Sheffield Teaching Hospital share innovative work on MSW apprenticeships
Ali Salmon, Midwifery Clinical Educator at Sheffield Teaching Hospital shares the innovative work they are doing with regards to MSW apprenticeships.
Aim: To safeguard a sustainable maternity workforce by upskilling and developing a new workforce of maternity support workers (MSW) utilising the apprenticeship framework delivered within a partnership model with a local Higher Education Institution (HEI).
Background: Our local BirthRate plus analysis enabled us to increase our staffing levels but also revealed that we required a MSW workforce of 15% to complement our midwifery staffing. We currently only had band 2 support workers with varying degrees of experience, knowledge and education. MSW development is a key priority area being driven nationally (RCM 2018; HEE 2019) and the apprenticeship scheme is recognised as a viable route for the upskilling and education of MSWs (HEE 2018).
Implementation: We worked with our trust apprenticeship leads and local HEI apprenticeship link to examine and map out the pathway for maternity support workers and their role within the maternity unit. Our approach utilises the City and Guilds Level 3 Diploma in Healthcare Support qualification and the Skills for Health apprenticeship standard specific to MSWs this provides a robust teaching and assessment framework for the apprentices.
The delivery of the apprenticeship programme was awarded to a local HEI following a successful tender process.
11 trainee apprentices were recruited from internal and external applicants and the course started in April 2019. The programme consists of core subject areas and optional units specific to the MSW role. In partnership with our HEI lead we have developed the programme to be co-delivered in terms of teaching and assessing. To deliver this we have used LMS money to fund additional hours within our midwifery education team plus the apprenticeship levy also returns income to the directorate. Trainees have protected time to attend college once a week and undertake both practical and written assignments. The programme also ensures the apprentices have the right personal attributes to deliver compassionate family focused care. Progress of the trainees is closely observed over the 18 month programme.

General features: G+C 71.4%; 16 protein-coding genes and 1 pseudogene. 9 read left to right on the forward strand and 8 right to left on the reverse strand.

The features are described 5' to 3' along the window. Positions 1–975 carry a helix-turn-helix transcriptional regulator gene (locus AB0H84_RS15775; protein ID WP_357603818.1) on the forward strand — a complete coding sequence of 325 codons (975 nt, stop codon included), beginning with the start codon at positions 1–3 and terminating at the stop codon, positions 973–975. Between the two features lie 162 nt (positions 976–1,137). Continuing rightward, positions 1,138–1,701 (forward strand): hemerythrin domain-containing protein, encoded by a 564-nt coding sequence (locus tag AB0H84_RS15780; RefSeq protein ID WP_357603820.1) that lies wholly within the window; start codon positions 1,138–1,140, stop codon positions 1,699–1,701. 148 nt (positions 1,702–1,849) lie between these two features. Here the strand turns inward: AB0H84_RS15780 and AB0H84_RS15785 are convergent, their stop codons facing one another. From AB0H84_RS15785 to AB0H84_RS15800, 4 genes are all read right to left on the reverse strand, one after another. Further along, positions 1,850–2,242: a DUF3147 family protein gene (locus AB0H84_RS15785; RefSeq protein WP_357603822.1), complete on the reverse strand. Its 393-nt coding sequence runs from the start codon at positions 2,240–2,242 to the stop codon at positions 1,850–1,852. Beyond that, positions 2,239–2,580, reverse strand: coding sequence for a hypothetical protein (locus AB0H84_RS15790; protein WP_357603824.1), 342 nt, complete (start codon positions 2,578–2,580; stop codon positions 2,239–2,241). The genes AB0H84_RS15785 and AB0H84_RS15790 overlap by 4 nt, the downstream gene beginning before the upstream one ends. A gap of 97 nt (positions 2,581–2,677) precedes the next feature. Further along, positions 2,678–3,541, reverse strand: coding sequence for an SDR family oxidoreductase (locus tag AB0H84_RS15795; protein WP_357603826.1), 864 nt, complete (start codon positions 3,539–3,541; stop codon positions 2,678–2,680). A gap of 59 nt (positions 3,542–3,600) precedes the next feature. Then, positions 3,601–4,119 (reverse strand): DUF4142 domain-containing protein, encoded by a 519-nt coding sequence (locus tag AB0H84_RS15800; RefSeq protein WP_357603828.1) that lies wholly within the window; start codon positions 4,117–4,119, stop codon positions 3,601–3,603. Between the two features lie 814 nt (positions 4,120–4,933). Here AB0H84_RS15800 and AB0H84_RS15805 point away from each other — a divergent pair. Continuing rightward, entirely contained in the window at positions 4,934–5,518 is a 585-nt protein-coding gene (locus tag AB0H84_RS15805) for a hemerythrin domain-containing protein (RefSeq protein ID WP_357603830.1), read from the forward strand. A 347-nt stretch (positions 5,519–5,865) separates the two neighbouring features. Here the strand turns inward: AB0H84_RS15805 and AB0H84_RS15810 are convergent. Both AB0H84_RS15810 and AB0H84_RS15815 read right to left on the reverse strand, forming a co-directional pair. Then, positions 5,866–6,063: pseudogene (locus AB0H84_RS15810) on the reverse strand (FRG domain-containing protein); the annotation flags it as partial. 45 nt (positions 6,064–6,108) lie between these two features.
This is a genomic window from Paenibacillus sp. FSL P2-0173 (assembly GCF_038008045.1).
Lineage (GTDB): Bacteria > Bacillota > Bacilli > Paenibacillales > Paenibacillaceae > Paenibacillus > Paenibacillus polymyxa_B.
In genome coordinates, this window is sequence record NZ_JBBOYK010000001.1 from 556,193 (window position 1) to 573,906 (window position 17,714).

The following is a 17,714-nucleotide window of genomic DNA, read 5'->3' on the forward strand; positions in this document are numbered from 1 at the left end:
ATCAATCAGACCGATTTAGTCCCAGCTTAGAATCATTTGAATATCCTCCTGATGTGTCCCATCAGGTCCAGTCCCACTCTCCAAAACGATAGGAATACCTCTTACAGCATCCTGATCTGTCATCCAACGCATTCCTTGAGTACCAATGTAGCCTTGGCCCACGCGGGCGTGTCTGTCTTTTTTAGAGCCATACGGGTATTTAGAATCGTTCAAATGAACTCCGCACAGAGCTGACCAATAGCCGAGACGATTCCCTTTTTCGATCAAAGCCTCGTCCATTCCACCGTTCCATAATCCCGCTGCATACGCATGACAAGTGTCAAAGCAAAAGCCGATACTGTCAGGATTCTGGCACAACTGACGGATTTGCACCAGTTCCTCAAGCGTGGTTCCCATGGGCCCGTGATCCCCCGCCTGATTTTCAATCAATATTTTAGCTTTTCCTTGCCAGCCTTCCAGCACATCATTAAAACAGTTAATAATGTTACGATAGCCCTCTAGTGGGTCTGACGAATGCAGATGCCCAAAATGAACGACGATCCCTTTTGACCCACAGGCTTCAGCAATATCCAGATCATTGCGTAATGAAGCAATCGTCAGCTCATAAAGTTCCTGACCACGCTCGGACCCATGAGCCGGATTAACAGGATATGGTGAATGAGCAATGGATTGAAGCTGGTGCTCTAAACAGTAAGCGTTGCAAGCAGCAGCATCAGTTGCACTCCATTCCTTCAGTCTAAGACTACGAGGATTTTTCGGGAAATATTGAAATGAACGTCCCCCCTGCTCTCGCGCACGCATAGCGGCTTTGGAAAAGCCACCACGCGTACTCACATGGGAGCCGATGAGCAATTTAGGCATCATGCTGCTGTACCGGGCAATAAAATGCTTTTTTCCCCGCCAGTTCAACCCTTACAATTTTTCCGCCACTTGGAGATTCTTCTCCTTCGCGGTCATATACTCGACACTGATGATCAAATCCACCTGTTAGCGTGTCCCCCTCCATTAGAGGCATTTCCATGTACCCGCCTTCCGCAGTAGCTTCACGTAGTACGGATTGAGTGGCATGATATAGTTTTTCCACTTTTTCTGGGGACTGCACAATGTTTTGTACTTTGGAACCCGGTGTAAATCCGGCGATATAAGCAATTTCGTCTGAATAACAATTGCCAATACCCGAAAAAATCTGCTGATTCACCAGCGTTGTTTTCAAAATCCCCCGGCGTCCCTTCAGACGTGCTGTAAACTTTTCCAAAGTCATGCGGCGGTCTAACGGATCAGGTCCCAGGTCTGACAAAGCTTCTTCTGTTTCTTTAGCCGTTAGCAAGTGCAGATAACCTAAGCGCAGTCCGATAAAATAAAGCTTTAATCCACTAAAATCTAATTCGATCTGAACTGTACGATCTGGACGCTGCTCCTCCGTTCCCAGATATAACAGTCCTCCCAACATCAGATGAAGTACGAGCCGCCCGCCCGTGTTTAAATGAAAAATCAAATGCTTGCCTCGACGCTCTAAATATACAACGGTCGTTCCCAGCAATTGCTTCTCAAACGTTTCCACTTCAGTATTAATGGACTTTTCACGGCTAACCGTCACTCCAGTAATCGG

The journey has challenged many assumptions around the role of midwives versus non-registrants and we have had to manage staff attitudes in accepting that a skilled MSW workforce is essential to maintaining quality woman centred care.
The presentation will aim to equip attendees with a 'how to' guide and a framework to be able to start conversations locally, understand how an apprenticeship model can provide a workable solution to upskilling support workers and empower attendees to start their own journey. It is expected that qualitative and some quantitative data in terms of outputs from the programme will also be presented.
Health Education England (2019) Maternity Workforce Strategy Transforming the Maternity Workforce. NHS England. London
HEE (2018) Maternity Support Worker, Competency, Education and Career Development Framework. NHS England. London
Royal College Midwives (2017) The roles and responsibilities of MSWs. RCM. London